Subdomain vs Subdirectory – What is Best For SEO?

The debate between SEOs (Search Engine Optimizers) on whether to use a subdomain or a subdirectory for organizing website content has been around since the beginning of Search Engine Optimization. Some of it is left up to the personal preference and past experiences of the SEO, but depending on the situation, it sometimes makes more sense to use one method than the other. In order to gain a better understanding of when to use each organizational tool, we’ll define each and list some instances where it would be better to use one method rather than the other.

A subdomain is usually a section a root website that has a different DNS alias. An example of the root domain of a website could be “example.com”. An example of a subdomain would be “subdomain.example.com”. Subdomains should generally be used when there is enough content to support a standalone website, but when the content is still closely associated with the main subject or theme of the website. When using subdomains, the SEO has to be careful, though. Depending on the algorithm of the targeted search engine(s), they might not rank as high as when the content is segmented into a subdirectory of the site. They are effectively treated as a separate website by search engines, and multiple sites with the same root domain with similar content do not generally rank as high as multiple pages inside the same website. If you include the same content in multiple subdomains, the search engines will quickly catch on and start degrading the search result ranking because they will be considered as multiple sites with the same content.

Organizing content into subdirectories is generally easier to maintain than if the content belongs to different subdomains. The content is inside the folder structure of the root website so it can be easily moved without having to modify the DNS settings of website. This is not true for a subdomain. The DNS records must be changed to preserve the integrity of the link. Subdirectories are the best choice when you want a page to target specific keywords that are related to each other and the root domain’s theme. Subdirectories can rank higher in SERPS (Search Engine Rank Pages) since they are closer to the host domain.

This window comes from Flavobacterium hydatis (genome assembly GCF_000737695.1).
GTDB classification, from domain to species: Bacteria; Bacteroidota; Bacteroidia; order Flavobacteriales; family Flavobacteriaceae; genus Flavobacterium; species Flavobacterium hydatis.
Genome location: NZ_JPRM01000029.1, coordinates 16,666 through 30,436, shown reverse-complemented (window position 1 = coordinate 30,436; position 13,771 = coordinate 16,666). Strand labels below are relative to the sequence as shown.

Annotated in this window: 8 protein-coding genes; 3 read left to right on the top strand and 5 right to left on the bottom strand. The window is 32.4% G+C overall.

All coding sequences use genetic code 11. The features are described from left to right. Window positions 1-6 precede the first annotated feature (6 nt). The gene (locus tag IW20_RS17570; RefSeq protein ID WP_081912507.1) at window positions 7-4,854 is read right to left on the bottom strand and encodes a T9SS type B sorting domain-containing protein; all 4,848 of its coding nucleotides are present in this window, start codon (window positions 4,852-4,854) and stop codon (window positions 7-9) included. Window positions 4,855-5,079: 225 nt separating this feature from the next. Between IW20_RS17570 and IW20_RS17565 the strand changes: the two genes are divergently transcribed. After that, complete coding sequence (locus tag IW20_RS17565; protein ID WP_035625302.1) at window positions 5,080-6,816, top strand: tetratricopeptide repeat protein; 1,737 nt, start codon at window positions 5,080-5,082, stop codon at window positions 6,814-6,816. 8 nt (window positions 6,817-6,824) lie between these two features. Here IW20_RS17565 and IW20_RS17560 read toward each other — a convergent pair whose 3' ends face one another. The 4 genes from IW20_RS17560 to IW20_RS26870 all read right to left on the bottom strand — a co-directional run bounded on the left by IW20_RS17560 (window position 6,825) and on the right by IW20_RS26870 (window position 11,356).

Subdirectories also add content to your website, which can be good for new websites because they give search engines more content to help them judge how pertinent they are to the keywords the user is using for their search. A page that is a wealth of keywords, for example a blog, should be contained in a subdirectory of the main website since it is closely related to the main domain and can be used to increase the ranking of the main site.

Both content organization methods are useful tools in the SEO’s repertoire. Both are equally valid in certain circumstances. The SEO should take the algorithms and practices of the targeted search engine(s) into consideration when deciding whether to use either method of structuring their website content. Depending on their target audience, page ranking strategy, and the organization of the content, one method might be more useful given the current situation. As in most subjects dealing with technology, it all depends on the problem at hand to determine which one is better than the other.